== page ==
Tom DeLay, the House majority leader, never tires of reminding people that he is just a former pest exterminator from Sugar Land, Tex. But beginning this weekend, he will travel to the world's most complex and troubled region, meet with prime ministers, speak to a foreign parliament and, by his presence, remind the Bush administration to pay heed to its right flank as it seeks to make peace.This is no accident, and I believe that DeLay's "dissenting message" is not intended to hobble the White House in the slightest. In fact, I wouldn't be surprised if someone in the White House authored it.
As he travels next week through Israel, Jordan and Iraq, he will take with him a message of grave doubt that the Middle East is ready for a Palestinian state, as called for in the current peace plan, known as the road map, backed by the administration and Europe.
'I'm sure there are some in the administration who are smarter than me, but I can't imagine in the very near future that a Palestinian state could ever happen,' he said in an interview today, as he prepared to leave for a weeklong official tour.
'I can't imagine this president supporting a state of terrorists, a sovereign state of terrorists,' he said. 'You'd have to change almost an entire generation's culture.'
DeLay is serving a useful dual role here. By expressing his "grave doubts", he reassures the right wing (especially evangelicals) that the Republican party continues to support them. His attempts to "remind the administration" of an attitude that they're perfectly familiar with, however, is instead an attempt to make them look more centrist and reasonable.
The White House desperately needs that right now. Bush needs to pull the focus of the media away from the "sixteen words" and back onto the White House and its "Grand Strategy" for fighting the war against terrorism (by attempting to remake the Middle East). They know they're on shaky ground when it comes to parsing and justifications, but are confident that they hold the advantage as long as they aren't faced with a competing "Grand Strategy" from the Democrats. The more abstract the policy discussion, the better off the White House is.
The trick for the Democrats, then, is to deny Bush that opportunity. An element of that may well be sheer bloodymindedness, sticking to the simple questions of truth and spin that Bush's White House seems incredibly bad at dealing with. At the same time, however, it may be a good idea to follow up those jabs with a knockout punch- to formulate an alternative strategy for dealing with terrorism, third world security, and third world hostility to America without either aping Bush's position or denying that some course of action is required.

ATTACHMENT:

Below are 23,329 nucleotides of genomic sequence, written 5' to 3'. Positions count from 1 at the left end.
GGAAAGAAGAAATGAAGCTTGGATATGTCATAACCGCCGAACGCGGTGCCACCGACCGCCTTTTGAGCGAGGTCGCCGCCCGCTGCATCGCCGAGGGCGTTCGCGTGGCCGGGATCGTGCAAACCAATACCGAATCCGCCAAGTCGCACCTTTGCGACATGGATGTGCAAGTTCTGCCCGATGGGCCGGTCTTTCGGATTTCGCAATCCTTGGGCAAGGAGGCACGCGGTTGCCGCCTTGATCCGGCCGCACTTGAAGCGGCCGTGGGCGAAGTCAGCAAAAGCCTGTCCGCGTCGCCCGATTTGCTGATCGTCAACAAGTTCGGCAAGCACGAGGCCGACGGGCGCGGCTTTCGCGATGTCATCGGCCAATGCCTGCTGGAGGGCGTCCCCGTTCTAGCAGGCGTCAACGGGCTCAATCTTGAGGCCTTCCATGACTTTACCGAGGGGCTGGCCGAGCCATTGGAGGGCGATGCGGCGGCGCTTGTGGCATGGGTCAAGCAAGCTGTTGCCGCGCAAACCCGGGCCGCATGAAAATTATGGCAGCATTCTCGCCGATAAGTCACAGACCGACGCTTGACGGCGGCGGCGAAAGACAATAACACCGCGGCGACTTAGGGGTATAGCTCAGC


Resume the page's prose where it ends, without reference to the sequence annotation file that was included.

The thing is, I'm sure that if I know this needs to be done, then all the Democratic candidates and their campaign teams know this needs to be done. So why are they focusing on the small stuff? Why not bring out the big guns?
Probably for the same reason the Bush administration loathes leaks- they're playing their cards close to their chests, and don't want to reveal their hands too early. There's a long time between now and November 2004, and to put out an alternative foreign policy position now would be counterproductive at the very least. The situation could change, leading to candidates being hung by their own petards by ill-timed early statements. Bush's policy could change, meaning that their critiques and ideas become moot. Most damaging, though, is the prospect of granting the Bush administration over a year to not only figure out each and every permutation of attack that is available to the incumbent president, but to perhaps use the power of the presidency to alter the situation just enough that the candidate's policy becomes useless.
By sticking to the small stuff, then, the Dems can weaken Bush without exposing their own weaknesses too much, because the small stuff is known to everybody and because counter-offensives only exacerbate the Stanfield Effect.
(Plus, by picking which avenue of attack they want to persue, they can distinguish themselves from the other candidates without letting up on Bush. This is vital to keeping Democratic cohesion, and useful for highlighting the candidates who appear to be best able to make the accusations and make them resonate with the American people and the media.)
So for those saying "the Dems have no plan", I answer: they don't need to, and to push one right now would be incredibly foolish. 2004 won't be 2002... playing "Bush Lite" isn't going to work during an election where national security is king and Bush is making the medicare issue his own. Poor (if not deliberately deceptive) right-wing advice aside, the candidates are best advised to keep doing what they're doing now: attacking Bush's (politically sacred) credibility, getting donations for 2004, figuring out where they stand, and positioning themselves for the primaries by criticizing Bush, not each other.
(Free tip for Dem candidates: the Saudi issue is almost certainly a tar baby. It'll force you to not only place yourself to the right of the administration and play to its strengths, but dealing with the Saudi issue is going to be a delicate and difficult matter that should be avoided until truly necessary. It'll also probably tick off the base, and that's where the cash comes from.)